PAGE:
CHAPPAQUA, N.Y.-- Chappaqua resident Peter Dolch has an idea that could revolutionize smartphones and tablets and is using crowd-sourcing to generate support.
Dolch's New York-based company, Port Indigo, has developed goMo a universal remote control for smartphones and tablets. Dolch recently launched a Kickstarter campaign, hoping to raise $75,000.
A year ago, Dolch and his partners investigated whether there were universal remotes when they noticed how distracted people's smartphones made them, particularly when jogging or in the sun.
They traveled to China, and went to trade shows and electronic shows and found nothing.
"There is all this multimedia out there but there is nothing for smartphones and tablets," said Dolch, a Massachusetts Institute of Technology graduate.
Dolch and his two partners, who went to Carnegie Mellon University in Pittsburgh, began developing the prototype, manufacturing it in China. They have more than 100 working prototypes in their office.
The goMo can adjust volume, change a music track or even change the music streaming service all for $35.
They decided to go to Kickstarter to gauge interest in the product. People who donate $35 will get their own goMo.
"I wanted to make sure this wasn't just interesting to the two of us," Dolch said. "We're not going the traditional route."
Port Indigo realized it is hard to find venture capital to fund their project, since electronics investments often lose money.
Since the Kickstarter campaign launched, the goMo has attracted 69 investors and raised $3,757. If they are unable to raise the money, they get none of it.
"We are fairly confident we can do it," Dolch said. "We got off to a bit of a slow start, we had trouble with our social media campaign before we started."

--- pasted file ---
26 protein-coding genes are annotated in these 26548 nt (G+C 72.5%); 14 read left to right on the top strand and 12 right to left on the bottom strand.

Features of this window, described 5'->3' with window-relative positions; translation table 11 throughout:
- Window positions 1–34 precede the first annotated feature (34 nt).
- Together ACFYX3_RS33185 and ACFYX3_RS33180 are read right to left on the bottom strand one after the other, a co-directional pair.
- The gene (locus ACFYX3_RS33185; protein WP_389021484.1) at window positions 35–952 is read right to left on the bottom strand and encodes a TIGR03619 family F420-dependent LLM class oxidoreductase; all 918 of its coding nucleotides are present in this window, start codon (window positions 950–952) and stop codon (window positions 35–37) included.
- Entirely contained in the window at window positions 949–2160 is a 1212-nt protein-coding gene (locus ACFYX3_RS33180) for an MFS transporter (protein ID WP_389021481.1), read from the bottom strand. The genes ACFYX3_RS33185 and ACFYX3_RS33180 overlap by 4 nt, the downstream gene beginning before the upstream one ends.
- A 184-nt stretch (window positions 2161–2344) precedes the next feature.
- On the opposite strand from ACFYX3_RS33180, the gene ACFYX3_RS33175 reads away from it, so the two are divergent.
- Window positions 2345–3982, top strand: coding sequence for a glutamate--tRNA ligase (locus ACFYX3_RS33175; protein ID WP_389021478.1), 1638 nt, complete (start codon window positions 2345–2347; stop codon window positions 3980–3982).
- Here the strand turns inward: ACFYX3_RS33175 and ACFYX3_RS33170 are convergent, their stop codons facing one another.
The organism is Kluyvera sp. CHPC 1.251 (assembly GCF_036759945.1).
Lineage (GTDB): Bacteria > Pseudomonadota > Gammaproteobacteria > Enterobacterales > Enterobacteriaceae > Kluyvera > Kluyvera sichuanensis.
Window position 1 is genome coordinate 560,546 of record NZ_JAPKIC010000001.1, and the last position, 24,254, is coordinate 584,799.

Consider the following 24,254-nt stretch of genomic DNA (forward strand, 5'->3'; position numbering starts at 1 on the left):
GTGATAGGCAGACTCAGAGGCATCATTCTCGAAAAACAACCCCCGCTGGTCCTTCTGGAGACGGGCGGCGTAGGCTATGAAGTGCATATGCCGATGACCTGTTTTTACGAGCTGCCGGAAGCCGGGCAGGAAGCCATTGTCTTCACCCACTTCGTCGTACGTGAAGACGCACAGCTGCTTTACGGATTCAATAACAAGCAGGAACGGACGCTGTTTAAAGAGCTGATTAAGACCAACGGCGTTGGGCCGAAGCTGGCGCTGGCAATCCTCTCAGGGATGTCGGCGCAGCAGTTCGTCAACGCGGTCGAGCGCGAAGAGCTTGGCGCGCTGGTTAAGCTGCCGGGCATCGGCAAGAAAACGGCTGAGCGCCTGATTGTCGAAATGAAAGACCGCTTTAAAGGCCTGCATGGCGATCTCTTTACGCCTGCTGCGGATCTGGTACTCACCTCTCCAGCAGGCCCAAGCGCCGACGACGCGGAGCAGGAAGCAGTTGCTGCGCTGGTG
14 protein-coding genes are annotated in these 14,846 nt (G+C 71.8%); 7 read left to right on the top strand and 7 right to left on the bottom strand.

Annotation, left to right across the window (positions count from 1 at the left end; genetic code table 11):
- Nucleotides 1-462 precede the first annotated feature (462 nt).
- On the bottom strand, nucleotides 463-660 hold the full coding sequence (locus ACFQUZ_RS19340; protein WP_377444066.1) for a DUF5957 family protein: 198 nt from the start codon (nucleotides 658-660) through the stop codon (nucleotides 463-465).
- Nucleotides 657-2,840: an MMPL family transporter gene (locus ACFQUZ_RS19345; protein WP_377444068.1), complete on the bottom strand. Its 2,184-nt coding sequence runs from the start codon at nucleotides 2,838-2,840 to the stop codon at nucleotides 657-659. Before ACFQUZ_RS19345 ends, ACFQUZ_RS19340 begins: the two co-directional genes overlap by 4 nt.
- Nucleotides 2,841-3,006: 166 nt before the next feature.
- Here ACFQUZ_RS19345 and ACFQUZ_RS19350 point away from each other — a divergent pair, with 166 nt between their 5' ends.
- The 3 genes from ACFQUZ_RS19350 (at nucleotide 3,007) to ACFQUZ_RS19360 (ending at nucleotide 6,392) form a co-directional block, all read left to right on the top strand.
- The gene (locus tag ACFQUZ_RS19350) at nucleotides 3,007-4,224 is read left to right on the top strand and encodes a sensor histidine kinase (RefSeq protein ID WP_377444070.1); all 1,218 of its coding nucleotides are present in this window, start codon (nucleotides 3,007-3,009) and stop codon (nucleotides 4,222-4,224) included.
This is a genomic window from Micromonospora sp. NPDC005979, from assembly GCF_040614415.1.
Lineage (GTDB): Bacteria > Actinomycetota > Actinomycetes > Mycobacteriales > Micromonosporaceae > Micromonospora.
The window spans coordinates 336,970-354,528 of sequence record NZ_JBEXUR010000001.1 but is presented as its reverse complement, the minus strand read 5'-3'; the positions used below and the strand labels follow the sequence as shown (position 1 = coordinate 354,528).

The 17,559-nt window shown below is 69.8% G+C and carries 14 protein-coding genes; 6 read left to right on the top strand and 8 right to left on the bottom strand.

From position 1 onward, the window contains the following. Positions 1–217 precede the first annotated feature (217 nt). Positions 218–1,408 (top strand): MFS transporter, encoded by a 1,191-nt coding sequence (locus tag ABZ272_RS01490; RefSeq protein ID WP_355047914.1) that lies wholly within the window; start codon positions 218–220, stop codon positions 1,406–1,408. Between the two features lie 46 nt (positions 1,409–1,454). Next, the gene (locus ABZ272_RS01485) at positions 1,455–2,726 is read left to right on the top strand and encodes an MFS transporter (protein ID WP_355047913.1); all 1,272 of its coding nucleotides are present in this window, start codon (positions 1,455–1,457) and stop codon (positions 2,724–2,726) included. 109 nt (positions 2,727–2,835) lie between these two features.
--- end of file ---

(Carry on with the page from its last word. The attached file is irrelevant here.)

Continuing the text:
Dolch said they want to get the goMo in people's hands by Christmas. People who donate $2,500 get a trip to China to meet the production team, while people who donate $5,000 get to become partners. Those who donate $10 get a goMo keychain. This is Dolch's first time trying Kickstarter, though he has donated in the past.
"It's quite the learning experience," Dolch said. "Crowdfunding has become very mature. Just two years ago, it was like the Wild Wild West. We spent weeks reading blogs and how-to guides."
Dolch thought at first Kickstarter gave people free reign, but learned it was more complicated than that, and had to do a lot of revisions to meet Kickstarter's standards and gain approval.
In his role working at a software consulting company, Dolch has been involved in 60 start-ups and helped many companies raise venture capital. At the consulting firm, he has worked for Pfizer, Hearst, Viacom and Harper Collins.
"It was a very different experience," Dolch said.
Dolch believes both Kickstarter and venture capital funding have their place.
"There's places where there is no venture capital and you spend a lot of time and effort getting nowhere," Dolch said. "With Kickstarter it's a relatively low effort and low cost. You are field testing an idea. There's no commitment unless you raise the money."
The Kickstarter campaign has also allowed people to give Dolch more ideas for his product.
"We want to see what the community can do with it," Dolch said.
To donate to Dolch's Kickstarter, visit http://www.kickstarter.com/projects/gomo/gomotm-the-mobile-multimedia-and-app-controller
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